Underperforming Och-Ziff looks to credit for growth

The US firm is turning more to credit and energy as its multi-strategy hedge funds see outflows.  

Och-Ziff Capital Management saw earnings and assets fall in the third quarter as volatile markets, poor performance in its multi-strategy hedge funds and outflows took their toll.

However, management said some of its credit strategies had been gathering assets and the firm is looking to build its credit business.

Och-Ziff is setting up a non-traded business development company (BDC) in partnership with NorthStar Asset Management and plans to expand into European CLOs, management said on the earnings call. The firm has also opened a Houston office and hired new energy experts.

Chairman and chief executive Dan Och said he expects to pursue energy opportunities both in equity and credit. The firm is currently in the market with energy and real estate credit funds, although Och-Ziff management declined to elaborate on targets.

The firm’s distributable earnings in the third quarter were $66.1 million, a 44.3 percent decrease from the same period last year. The declines “were primarily due to lower incentive income and management fees, as well as higher adjusted income taxes and operating expenses”, the firm said.

Och-Ziff’s assets were $44.6 billion in the third quarter, down by 5 percent from 30 September 2014. The decrease was primarily driven by redemptions in the multi-strategy hedge funds, as well as some distributions in credit and real estate.

The firm’s opportunities credit assets were at $4.9 billion, declining 4 percent year-on-year because of distributions. The assets in the firm’s institutional credit strategies (ICS) segment, which mainly handles CLOs, rose to $7.1 billion as of 30 September, increasing by $2.5 billion year-on-year from four CLOs that closed in that period. ICS managed 12 CLOs as of 30 September.

“Building on the success of our US ICS business, we are expanding into performing credit in Europe, with an additional focus on European CLOs. With the typical duration of about seven years this type of AUM is an attractive source of long-term capital, and is highly profitable as we reach scale,” Och said.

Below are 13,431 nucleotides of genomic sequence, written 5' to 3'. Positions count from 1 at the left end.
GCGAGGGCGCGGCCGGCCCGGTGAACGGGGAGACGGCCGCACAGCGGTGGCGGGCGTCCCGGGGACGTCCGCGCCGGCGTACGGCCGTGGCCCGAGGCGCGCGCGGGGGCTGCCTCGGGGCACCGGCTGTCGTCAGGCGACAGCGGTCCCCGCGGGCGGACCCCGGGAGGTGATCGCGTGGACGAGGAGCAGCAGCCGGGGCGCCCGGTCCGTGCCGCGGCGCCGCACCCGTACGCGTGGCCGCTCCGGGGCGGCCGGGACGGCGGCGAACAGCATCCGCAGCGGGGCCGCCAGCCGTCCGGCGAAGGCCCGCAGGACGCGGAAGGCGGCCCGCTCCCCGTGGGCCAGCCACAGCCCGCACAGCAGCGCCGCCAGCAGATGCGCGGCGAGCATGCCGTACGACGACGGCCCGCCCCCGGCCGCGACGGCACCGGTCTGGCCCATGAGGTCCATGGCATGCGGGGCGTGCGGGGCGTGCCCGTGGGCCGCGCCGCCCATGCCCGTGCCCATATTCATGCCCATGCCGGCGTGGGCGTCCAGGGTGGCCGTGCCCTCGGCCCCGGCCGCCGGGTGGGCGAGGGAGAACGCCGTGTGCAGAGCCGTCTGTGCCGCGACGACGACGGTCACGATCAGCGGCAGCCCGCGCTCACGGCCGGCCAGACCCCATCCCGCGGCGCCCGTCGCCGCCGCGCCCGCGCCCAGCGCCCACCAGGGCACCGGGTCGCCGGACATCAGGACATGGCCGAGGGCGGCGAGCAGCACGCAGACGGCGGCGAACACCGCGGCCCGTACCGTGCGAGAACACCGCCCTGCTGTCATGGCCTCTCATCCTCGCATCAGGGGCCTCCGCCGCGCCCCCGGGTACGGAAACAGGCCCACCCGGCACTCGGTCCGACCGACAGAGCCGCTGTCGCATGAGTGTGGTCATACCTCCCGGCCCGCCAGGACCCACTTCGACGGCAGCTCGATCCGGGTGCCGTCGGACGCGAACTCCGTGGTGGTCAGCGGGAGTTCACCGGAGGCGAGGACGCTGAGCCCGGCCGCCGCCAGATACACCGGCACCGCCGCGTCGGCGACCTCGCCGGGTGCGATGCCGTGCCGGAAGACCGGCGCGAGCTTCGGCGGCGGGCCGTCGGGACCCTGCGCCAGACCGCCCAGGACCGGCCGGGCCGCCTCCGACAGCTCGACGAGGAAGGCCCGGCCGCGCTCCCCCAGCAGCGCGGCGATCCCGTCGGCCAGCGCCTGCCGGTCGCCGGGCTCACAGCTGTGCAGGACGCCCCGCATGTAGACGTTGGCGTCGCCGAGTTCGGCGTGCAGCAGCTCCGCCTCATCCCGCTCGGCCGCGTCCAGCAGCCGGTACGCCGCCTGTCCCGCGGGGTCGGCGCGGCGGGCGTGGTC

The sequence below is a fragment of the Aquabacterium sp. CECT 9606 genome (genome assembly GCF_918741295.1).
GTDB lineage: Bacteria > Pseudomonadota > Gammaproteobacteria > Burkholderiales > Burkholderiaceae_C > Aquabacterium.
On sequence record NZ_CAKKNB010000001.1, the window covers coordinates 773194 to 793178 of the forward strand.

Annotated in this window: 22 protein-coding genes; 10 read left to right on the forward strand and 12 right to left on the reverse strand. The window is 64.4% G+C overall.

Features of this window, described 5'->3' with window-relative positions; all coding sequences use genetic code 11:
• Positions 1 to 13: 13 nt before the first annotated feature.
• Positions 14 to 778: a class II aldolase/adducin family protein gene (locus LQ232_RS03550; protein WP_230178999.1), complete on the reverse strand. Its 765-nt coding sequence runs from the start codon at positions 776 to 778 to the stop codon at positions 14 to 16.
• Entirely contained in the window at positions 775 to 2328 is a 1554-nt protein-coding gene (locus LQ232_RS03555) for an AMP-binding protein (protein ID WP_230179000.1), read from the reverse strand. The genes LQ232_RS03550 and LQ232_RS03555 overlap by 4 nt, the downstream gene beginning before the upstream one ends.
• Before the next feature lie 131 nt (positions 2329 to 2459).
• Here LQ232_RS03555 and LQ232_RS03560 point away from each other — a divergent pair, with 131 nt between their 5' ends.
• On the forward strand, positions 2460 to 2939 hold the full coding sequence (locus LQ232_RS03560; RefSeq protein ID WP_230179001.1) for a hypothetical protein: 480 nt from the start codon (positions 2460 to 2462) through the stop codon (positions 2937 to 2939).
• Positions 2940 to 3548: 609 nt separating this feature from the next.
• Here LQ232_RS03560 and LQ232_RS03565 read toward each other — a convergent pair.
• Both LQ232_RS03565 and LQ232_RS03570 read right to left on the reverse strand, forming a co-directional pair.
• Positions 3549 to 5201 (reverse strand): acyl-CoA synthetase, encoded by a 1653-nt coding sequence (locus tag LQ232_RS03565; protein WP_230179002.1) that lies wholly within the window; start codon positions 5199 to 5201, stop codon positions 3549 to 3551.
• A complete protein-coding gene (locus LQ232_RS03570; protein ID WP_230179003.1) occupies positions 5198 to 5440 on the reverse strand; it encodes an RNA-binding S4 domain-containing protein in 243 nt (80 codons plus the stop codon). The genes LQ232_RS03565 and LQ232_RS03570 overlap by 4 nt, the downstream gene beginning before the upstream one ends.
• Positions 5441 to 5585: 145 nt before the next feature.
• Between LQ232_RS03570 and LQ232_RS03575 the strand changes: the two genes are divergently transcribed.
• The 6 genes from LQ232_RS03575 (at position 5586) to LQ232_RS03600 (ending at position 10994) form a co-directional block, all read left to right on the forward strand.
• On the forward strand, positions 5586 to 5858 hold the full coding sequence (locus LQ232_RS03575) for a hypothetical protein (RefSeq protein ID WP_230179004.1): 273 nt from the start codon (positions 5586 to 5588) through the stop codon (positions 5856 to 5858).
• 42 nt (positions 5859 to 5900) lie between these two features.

“Over time, we believe that our US performing credit platform, which currently managed $7 billion of assets, could grow to $20 billion plus. And our European platform could be another several billion in AUM.”

The firm also has a registration for a private BDC in the works. Och-Ziff is setting it up in partnership with New York-based real estate investment firm NorthStar Asset Management.

NorthStar has said it plans to initially raise $1 billion for the vehicle, which is still awaiting approval from the Securities and Exchange Commission.


Och said he expects the BDC to be up and running in mid-2016, by which time an investigation involving the hedge fund firm and an African mining company should also be concluded.

Legal fees connected to the investigation have also seen the firm’s non-compensation expenses increase.

“We anticipate this increase normalising in mid-2016,” Och said, though he noted he could not be sure exactly when this will happen.

“This is a government that moves at its own pace and therefore specific timing isn’t always predictable. At this point, their best guess is mid-2016,” said chief financial officer John Frank.

The investigation involves an investment that found its way to a politician in Zimbabwe and was not properly disclosed. Och-Ziff has denied any wrongdoing.

The firm also said it was seeing increasing opportunities in the energy sector. Och-Ziff recently hired Mark Bisso and Jonathan Linker to work in its new Houston office, according to Reuters.

Asked whether the firm would pursue energy investments on the equity or credit side, Och said both. “We’re talking about hundreds and hundreds of billions of dollars of potential. We have capabilities on the private equity side, we’ve got very strong capabilities on the credit side, so it’d be all of the above and it’s a very substantial opportunity,” he said.

In terms of performance, both the flagship multi-strategy hedge fund and the main credit fund have been challenged by choppy markets this year. The OZ Master Fund, the firm’s largest hedge fund with $24.3 billion in assets, was down 2.1 percent net of fees in the year to the end of September.

The OZ Credit Opportunities Master Fund lost 2.5 percent over the same time frame. In 2014, the credit fund gained 11.2 percent net of fees, while the multi-strategy hedge fund returned 2.8 percent.